“You never told me …,” I say.
“Why, that day, you took the blame on yourself. And Baba’s beating. For stealing his money.”
“You’d have broken his heart,” he says, smiling.
He caresses the scar on his chin. A testament almost. To the days he stood by me, for me. My brother, my friend, my partner in crime. And now, he’s leaving forever.
“For you, a thousand times over,” he says, our own version of the Chinese red thread, since Kite Runner. From the overhead speakers, the airline authorities announce their final boarding call for the flight.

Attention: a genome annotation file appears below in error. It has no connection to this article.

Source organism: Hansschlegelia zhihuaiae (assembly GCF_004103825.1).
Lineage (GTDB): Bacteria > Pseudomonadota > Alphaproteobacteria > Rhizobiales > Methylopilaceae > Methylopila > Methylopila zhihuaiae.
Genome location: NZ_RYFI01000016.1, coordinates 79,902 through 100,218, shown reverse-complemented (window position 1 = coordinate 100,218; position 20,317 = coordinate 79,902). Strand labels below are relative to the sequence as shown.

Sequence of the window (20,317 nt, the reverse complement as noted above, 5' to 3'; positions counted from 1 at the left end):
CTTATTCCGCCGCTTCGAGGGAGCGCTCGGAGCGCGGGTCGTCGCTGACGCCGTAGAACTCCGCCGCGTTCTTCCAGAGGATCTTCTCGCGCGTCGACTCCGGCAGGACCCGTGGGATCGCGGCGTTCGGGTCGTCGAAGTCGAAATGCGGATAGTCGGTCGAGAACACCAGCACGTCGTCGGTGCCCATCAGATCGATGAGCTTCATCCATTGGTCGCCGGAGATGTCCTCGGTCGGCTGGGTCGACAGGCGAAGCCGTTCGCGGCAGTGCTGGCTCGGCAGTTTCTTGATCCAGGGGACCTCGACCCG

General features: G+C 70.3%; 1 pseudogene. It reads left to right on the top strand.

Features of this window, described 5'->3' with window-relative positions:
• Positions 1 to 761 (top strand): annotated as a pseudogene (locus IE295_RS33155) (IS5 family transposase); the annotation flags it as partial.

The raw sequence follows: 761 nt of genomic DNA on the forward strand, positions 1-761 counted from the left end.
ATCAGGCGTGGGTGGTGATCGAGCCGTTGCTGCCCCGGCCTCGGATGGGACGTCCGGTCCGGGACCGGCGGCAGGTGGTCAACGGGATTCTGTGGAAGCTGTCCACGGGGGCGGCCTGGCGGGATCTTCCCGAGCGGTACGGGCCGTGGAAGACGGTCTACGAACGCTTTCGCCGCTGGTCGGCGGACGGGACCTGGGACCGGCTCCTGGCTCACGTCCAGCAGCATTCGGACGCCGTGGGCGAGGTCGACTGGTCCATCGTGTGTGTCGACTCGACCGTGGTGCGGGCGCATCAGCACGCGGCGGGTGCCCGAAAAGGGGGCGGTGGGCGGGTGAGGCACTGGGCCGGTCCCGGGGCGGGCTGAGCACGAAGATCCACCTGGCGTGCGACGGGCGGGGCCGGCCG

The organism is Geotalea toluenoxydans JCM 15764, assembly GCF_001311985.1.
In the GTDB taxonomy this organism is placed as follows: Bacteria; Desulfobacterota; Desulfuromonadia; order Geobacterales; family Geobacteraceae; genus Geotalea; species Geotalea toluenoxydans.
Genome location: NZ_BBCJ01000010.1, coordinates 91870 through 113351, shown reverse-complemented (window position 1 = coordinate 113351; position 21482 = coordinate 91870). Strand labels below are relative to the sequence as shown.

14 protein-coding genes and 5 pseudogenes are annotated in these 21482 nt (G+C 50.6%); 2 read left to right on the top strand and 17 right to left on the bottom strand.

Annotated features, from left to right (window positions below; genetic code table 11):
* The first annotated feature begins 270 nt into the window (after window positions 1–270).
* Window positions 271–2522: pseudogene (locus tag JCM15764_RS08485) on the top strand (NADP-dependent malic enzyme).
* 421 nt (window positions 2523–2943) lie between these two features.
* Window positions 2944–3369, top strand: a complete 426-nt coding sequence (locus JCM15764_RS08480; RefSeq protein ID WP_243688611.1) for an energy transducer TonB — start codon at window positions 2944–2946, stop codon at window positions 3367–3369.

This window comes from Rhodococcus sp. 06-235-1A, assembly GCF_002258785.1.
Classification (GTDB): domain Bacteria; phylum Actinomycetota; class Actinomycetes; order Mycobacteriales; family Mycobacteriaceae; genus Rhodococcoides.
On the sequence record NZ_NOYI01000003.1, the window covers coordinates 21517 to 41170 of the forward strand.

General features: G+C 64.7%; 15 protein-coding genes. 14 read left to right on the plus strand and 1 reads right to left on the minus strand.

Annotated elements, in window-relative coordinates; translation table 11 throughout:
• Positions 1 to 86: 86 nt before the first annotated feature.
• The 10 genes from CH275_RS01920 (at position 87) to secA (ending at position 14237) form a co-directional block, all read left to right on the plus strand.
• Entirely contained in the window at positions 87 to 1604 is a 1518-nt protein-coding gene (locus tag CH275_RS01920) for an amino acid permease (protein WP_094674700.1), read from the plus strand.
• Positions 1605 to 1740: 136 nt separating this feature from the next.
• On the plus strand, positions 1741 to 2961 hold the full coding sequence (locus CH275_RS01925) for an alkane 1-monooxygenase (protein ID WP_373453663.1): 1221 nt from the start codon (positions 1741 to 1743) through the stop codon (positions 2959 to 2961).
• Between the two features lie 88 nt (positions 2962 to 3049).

Khaled Hosseini’s debut novel, (and my first read of his, followed by yet another solid one – A Thousand Splendid Suns) – simple yet powerful, people-based dramas set against backdrops of political wars and coups, invasions and the subsequent events that follow – like exodus of refugees and rise of certain regimes. Another recommended book, around similar settings/contexts is the Stationery Shop of Tehran, by Iranian writer Marjan Kamali.